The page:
Title:
LIQUID EJECTING APPARATUS AND LIQUID EJECTING METHOD
Kind Code:
A1


Abstract:
A liquid ejecting apparatus includes a plurality of heads that eject liquids, a plurality of driving signal generating units that are disposed in the plurality of heads and generate driving signals used for driving the plurality of heads, a temperature control unit that controls temperatures of the liquids, a supply path that supplies the liquids of which temperatures are controlled by the temperature control unit to the plurality of heads, and a controller that changes the driving signals, which are generated by the plurality of driving signal generating units corresponding to the plurality of heads, based on the temperatures of the liquids in the plurality of heads.



Inventors:
Azami, Nobuaki (Matsumoto-shi, JP)
Nunokawa, Hirokazu (Matsumoto-shi, JP)
Application Number:
12/178265
Publication Date:
01/29/2009
Filing Date:
07/23/2008
Assignee:
SEIKO EPSON CORPORATION (Tokyo, JP)
Primary Class:
International Classes:
B41J29/38
View Patent Images:
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Primary Examiner:
FIDLER, SHELBY LEE
Attorney, Agent or Firm:
WORKMAN NYDEGGER (Salt Lake City, UT, US)
Claims:
What is claimed is:

1. A liquid ejecting apparatus comprising: a plurality of heads that eject liquids; a plurality of driving signal generating units, one of the driving signal generating unit being disposed in one of the head and generates driving signal used for driving the head; a temperature control unit that controls temperatures of the liquids; a supply path that supplies the liquids of which temperatures are controlled by the temperature control unit to the plurality of heads; and a controller that changes the driving signals, one of the driving signal being generated by the driving signal generating unit corresponding to the head, based on the temperature of the liquid corresponding to the head.

2. The liquid ejecting apparatus according to claim 1, further comprising a plurality of temperature sensors, one of the temperature sensor being disposed in one of the head and is used for detecting the temperature of the liquid in the head, wherein the controller changes the driving signals, one of the driving signal being generated by the driving signal generating unit corresponding to the head, based on result of detection of the temperature sensor corresponding to the head.

3. The liquid ejecting apparatus according to claim 1, further comprising a temperature sensor that is disposed in the supply path and is used for detecting the temperature of the liquids in the supply path, wherein the controller changes the driving signals, one of the driving signal being generated by the driving signal generating unit corresponding to the head, based on a result of detection of the temperature sensor corresponding to the head.

4. The liquid ejecting apparatus according to claim 1, wherein the controller calculates the temperature of the liquid in the head based on flow amounts of the liquid supplied to the head.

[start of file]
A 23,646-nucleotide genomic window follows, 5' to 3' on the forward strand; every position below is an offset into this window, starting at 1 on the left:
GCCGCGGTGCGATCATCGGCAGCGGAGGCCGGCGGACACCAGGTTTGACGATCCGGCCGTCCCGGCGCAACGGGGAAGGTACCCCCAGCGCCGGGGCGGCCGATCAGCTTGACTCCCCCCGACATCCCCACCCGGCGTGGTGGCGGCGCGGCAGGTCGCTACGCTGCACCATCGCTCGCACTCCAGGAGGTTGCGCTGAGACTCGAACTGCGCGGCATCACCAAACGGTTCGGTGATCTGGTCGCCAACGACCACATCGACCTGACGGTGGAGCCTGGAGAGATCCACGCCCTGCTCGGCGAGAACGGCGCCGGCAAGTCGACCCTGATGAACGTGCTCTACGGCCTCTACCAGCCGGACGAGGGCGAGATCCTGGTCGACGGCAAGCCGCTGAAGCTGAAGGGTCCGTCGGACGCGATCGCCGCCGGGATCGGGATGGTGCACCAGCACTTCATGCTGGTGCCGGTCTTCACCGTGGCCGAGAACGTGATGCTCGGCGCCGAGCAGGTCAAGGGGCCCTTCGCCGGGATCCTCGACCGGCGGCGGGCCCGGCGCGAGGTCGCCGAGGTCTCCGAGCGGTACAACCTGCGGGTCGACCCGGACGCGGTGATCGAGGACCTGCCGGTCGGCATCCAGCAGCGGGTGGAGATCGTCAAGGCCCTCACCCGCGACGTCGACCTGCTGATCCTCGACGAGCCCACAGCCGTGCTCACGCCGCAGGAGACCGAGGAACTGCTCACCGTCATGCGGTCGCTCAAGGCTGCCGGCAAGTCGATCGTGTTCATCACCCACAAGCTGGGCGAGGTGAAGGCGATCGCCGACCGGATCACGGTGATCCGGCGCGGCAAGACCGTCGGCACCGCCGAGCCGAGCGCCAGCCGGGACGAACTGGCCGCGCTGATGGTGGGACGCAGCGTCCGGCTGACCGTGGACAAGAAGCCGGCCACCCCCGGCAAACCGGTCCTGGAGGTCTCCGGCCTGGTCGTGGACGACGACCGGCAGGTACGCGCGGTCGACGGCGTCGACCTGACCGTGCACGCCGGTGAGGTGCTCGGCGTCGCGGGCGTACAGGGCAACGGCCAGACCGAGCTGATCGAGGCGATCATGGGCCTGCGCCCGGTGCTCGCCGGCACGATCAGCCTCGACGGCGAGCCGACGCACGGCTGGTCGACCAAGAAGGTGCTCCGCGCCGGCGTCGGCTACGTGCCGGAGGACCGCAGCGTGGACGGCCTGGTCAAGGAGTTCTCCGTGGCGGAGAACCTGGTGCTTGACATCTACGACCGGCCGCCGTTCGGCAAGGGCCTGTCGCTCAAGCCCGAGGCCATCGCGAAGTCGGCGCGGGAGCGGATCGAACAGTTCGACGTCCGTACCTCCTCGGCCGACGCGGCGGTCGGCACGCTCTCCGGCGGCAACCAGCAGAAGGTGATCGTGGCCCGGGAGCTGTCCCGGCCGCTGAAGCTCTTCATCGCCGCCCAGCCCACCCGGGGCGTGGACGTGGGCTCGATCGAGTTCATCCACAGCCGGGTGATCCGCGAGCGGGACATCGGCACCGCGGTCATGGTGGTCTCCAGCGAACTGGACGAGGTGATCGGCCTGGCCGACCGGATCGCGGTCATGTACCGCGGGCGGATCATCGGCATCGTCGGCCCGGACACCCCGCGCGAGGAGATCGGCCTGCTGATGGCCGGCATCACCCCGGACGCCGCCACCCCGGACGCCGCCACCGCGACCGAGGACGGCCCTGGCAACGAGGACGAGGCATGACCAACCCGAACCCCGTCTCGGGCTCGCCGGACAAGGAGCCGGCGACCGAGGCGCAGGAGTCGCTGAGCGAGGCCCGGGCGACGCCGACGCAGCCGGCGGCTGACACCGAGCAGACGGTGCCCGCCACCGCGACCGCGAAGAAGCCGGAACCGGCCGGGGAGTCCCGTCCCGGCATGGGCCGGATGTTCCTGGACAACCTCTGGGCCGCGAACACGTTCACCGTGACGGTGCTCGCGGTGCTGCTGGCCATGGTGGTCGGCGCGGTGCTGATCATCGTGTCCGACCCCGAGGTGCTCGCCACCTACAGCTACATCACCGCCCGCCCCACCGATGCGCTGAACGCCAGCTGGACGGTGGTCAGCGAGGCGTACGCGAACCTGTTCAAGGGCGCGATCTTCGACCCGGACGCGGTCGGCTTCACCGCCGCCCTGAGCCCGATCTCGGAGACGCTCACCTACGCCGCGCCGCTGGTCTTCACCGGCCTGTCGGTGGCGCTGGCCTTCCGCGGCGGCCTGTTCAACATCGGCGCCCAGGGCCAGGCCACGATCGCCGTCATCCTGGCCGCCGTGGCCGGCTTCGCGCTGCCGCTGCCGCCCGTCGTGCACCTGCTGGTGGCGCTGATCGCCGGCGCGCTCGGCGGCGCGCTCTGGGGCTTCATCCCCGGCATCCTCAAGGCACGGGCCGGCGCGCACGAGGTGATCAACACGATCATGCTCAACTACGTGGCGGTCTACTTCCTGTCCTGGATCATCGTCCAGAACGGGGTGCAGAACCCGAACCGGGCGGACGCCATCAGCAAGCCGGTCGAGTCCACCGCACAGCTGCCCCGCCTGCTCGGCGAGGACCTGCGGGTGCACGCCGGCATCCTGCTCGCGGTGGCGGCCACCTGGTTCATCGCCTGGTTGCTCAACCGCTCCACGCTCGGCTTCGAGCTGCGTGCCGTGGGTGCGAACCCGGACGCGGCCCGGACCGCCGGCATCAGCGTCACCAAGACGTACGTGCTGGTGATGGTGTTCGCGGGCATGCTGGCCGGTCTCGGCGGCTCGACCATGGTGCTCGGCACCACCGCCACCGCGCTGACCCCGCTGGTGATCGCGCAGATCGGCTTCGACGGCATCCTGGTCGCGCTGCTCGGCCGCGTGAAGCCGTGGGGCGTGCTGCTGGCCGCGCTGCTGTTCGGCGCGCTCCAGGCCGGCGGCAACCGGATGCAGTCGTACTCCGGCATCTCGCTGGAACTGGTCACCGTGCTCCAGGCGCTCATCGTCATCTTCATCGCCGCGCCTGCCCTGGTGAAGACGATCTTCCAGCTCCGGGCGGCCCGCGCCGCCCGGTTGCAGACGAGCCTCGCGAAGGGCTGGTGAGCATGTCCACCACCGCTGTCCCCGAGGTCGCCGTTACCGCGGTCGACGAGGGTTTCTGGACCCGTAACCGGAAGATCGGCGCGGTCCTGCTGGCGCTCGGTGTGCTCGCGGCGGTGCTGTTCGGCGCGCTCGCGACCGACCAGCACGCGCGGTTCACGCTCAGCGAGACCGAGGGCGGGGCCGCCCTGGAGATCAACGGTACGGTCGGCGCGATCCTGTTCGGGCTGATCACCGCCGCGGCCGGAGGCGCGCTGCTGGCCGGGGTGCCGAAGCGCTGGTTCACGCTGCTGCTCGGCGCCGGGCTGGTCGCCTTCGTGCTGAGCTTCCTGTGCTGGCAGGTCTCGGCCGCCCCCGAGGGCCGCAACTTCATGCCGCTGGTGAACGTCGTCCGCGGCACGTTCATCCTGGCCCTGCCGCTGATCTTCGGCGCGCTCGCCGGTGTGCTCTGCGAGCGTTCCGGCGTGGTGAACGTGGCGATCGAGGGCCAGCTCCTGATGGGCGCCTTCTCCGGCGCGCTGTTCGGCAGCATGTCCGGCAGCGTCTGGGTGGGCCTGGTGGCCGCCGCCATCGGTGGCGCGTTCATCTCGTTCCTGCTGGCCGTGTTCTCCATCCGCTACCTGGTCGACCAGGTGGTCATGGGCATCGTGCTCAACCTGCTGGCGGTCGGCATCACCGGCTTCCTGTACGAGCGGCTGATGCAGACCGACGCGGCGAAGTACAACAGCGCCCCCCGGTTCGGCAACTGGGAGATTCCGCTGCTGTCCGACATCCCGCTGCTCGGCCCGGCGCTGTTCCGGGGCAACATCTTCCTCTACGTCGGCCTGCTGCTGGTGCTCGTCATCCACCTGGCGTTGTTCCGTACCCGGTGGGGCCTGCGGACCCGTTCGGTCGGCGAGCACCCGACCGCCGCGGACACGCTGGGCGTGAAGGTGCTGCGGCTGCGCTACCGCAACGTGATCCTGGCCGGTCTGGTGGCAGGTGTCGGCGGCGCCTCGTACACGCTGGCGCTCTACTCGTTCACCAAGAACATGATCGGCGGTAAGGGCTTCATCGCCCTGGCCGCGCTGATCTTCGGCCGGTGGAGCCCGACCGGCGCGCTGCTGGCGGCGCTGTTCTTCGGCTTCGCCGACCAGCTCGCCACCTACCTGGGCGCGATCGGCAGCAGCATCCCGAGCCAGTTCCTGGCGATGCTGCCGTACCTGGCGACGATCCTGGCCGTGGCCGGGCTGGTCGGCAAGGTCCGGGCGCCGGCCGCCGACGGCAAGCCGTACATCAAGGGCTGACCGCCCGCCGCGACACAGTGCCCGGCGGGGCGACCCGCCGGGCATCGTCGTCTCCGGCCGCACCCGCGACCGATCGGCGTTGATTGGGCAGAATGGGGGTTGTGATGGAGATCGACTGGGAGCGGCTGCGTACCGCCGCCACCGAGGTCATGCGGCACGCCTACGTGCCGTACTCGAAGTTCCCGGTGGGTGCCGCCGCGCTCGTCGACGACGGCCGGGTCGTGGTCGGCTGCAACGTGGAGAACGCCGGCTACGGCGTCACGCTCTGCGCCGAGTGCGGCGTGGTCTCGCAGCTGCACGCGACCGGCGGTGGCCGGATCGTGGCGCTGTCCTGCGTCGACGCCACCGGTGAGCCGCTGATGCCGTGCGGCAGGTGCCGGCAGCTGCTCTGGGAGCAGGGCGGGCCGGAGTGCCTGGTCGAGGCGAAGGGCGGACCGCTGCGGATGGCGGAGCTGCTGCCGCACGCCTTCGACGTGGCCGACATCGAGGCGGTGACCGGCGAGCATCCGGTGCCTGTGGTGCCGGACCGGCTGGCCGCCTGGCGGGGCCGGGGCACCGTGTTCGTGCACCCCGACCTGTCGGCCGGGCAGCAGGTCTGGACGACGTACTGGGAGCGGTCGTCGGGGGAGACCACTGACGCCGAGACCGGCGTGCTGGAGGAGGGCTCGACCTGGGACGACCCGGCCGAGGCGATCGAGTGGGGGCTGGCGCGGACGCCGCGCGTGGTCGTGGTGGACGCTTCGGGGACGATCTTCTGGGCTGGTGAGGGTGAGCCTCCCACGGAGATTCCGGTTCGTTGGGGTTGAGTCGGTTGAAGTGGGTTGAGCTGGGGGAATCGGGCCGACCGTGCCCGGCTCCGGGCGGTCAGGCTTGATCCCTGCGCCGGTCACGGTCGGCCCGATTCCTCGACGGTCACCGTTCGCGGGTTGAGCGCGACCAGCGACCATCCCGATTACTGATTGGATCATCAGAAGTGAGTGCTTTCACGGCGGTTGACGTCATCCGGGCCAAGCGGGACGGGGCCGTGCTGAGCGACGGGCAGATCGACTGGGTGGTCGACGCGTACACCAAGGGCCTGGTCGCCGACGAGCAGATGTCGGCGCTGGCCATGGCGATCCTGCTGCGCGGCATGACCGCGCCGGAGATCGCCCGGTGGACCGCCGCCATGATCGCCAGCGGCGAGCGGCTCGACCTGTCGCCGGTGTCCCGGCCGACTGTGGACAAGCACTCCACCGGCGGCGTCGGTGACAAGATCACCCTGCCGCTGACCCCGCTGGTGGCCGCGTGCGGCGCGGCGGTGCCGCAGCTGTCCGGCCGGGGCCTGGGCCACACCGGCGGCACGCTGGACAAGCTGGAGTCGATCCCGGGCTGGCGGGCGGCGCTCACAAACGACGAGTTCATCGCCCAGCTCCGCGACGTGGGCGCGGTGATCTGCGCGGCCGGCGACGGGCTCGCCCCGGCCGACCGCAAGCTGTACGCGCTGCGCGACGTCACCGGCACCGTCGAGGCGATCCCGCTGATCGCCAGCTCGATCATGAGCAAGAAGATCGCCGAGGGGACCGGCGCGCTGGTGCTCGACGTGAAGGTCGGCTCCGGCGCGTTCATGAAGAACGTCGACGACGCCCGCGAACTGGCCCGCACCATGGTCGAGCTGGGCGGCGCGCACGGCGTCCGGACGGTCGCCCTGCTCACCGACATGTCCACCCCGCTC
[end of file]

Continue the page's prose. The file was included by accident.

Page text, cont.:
5. The liquid ejecting apparatus according to claim 4, wherein the controller controls ejection of the liquid from the head based on print data, and wherein the controller calculates the flow amount of the liquid supplied to the head based on the print data and calculates the temperature of the liquid in the head based on the calculated flow amount.

6. The liquid ejecting apparatus according to claim 4, wherein the controller calculates arrival time period in which the liquid reaches the head from the temperature control unit based on the flow amount of the liquid supplied to the head and calculates the temperature of the liquid in the head based on the arrival time period.

7. The liquid ejecting apparatus according to claim 6, wherein the supply path includes a common supply path, a branch point, and a plurality of branched supply paths, wherein the liquid of which temperature have been controlled by the temperature control unit flow through the common supply path, then are branched at the branch point, and flow through the branched supply paths to be supplied to the head, and wherein the controller calculates arrival time period in which the liquid reaches the head from the branched point and then calculates arrival time period in which the liquid reaches the branch point from the temperature control unit.

8. The liquid ejecting apparatus according to claim 7, wherein the controller, for calculating the temperature of the liquid in a head among the plurality of heads, calculates an arrival time period, in which the liquid reaches the head from the branch point, based on the flow amount of the liquid supplied to the head and calculates an arrival time period, in which the liquid reaches the branch point from the temperature control unit, based on the flow amount of the liquid supplied to the head and the flow amount of the liquid supplied to another head.

9. A liquid ejecting method for ejecting liquids from a plurality of heads, the method comprising: controlling temperatures of the liquids; supplying the liquids of which temperatures are controlled to the plurality of heads; changing driving signal used for driving the head based on the temperature of the liquid corresponding to the head, and ejecting the liquid from the head by driving the head by using the changed driving signal.

Description:

BACKGROUND

1. Technical Field

The present invention relates to a liquid ejecting apparatus and a liquid ejecting method.

2. Related Art

As a print apparatus that prints an image on a medium such as a paper sheet, a cloth, or an OHP sheet, ink jet printers are widely known. In the ink jet printers, as ink is ejected from a head and lands on the medium, a dot is formed. In addition, an image is printed by forming innumerable dots on the medium. Among the ink jet printers, there is a type, in which ink is ejected from fixed heads without moving the heads by using a carriage, called a line printer.